Thursday, June 28, 2012

iPhone App for 23andMe

The genetic testing company 23andMe has released an App for the iPhone.  Today I downloaded the App to my iPhone 4.  The current format allows for viewing of only medical results, which is dissappointing because I use the site for genealogical results.

Display screens for the new 23andMe App on the iPhone 4.

Wednesday, June 27, 2012

Growing the Blog . . .
For the first time in the history of this blog I have surpassed 1000 views in a month!

Thank you to all my readers.

Sunday, June 24, 2012

Last Names

Here's a quote from Winnie-the-Pooh by A. A. Milne for all those who claim that your last name was never different.

Saturday, June 23, 2012

You are not done! Compiled genealogies.

Compiled genealogies can be great.  Finding ONE of your lines does not mean that you are done with researching, though.  You have infinite number of other lines to research, as well as the lines not covered in the book.  You also need to research every piece of information in the compiled genealogy for accuracy.  Sloppy and inaccurate genealogies harm other researchers as the information is perpetuated over the years and across the internet.

Let's look at The Transactions of the Rockefeller Family Association by Henry Oscar Rockefeller mentioned a few posts back.  How much of my genealogy is in the book?  I have a diagram to illustrate.

The blue and pink entries inside the red enclosure are my direct ancestors in this particular compiled genealogy.  The book is a great resource, but would not lead me to conclude that no further research is needed.  Look at all of my other ancestors who are left untouched, naturally because they have nothing to do with the Rockefellers of Germantown, New York.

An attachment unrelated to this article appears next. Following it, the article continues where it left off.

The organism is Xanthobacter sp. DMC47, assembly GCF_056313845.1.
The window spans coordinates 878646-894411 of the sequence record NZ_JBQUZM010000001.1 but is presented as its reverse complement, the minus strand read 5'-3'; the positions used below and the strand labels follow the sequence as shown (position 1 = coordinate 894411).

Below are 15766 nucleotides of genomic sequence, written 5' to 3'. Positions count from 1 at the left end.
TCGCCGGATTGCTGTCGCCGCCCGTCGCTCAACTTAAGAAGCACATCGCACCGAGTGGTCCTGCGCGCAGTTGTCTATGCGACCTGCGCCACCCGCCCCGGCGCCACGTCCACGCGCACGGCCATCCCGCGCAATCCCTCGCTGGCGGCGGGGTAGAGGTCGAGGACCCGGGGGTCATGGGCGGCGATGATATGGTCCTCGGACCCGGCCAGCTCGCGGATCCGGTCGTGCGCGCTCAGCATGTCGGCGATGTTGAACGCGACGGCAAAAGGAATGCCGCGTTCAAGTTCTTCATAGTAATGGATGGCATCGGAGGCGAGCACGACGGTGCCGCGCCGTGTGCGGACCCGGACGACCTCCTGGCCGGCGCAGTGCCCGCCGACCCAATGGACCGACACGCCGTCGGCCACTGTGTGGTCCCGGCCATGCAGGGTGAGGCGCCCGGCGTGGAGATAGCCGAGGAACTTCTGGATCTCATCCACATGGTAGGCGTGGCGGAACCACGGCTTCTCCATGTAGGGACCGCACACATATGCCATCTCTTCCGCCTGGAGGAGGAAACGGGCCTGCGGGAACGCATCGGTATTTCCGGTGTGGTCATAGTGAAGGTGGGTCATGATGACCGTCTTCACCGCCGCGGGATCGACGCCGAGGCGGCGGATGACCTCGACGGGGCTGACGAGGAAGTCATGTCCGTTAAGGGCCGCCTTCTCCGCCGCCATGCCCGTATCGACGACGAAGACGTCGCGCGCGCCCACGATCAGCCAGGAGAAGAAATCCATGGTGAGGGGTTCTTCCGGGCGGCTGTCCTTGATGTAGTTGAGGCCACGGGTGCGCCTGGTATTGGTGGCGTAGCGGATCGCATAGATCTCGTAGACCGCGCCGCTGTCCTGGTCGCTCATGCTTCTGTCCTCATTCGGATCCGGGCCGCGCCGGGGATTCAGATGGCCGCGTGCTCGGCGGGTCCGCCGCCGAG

This is my most recent direct ancestor mentioned in the book.  Using this information, I found a record of her second marriage to James Miller in Jersey City on the date mentioned.  I have not found a record of her first marriage.  I suspect another marriage in 1898, which is not mentioned in the book, nor are her children by these marriages mentioned in the book.  Plus, the parents of spouses are omitted, understandably so, but they need researching also!

A kind soul tipped me off that Annie Hyser was married again in Albany in 1898.
See why genealogists prefer to look themselves?
Having a date of remarriage significantly narrows down the possible years of death for the first spouse.  A visit to Catskill Village Cemetery in New York located the graves of Annie Hyser, her siblings, and parents, as well as a possible match for her husband, William H Cumming, died 1882.

Is this William H Cumming 1856-1882 the William H Cummins who married Annie Hyser in 1877?
The compiled genealogy does not tell us.
Catskill Village Cemetery, Catskill, Greene County, New York

These compiled genealogies are just another part of your research.

Friday, June 22, 2012

AncestryDNA Tester

The AncestryDNA test kit has been utilized.  The donor of the DNA sample was adopted in New Jersey in 1936.  Although the original birth certificate is not available, the court records are public.  [A 1940 statute sealed future adoption records.]  The documents are housed in the Essex County Hall of Records and are not indexed, but I had a date and adoptive parents' names to work with, so I found the correct papers easily.

I have the name of her mother, but no other identifying information, such as her age.  I do not know if this is the mother's birth name or a married name.  No father is mentioned.  Even though I know the name of the person I am seeking, I cannot be sure that I found her.

The traditional paperwork research reveals that there were a few families using this last name or a variant in Essex County, New Jersey, and many more families of this name if the search is expanded to neighboring counties.  The first name of the birth mother was popular in every branch, with most family units naming a baby girl this way, and many men marrying a woman of this name.  The result was many eligible candidates with nobody alive today to confirm which one was the mother.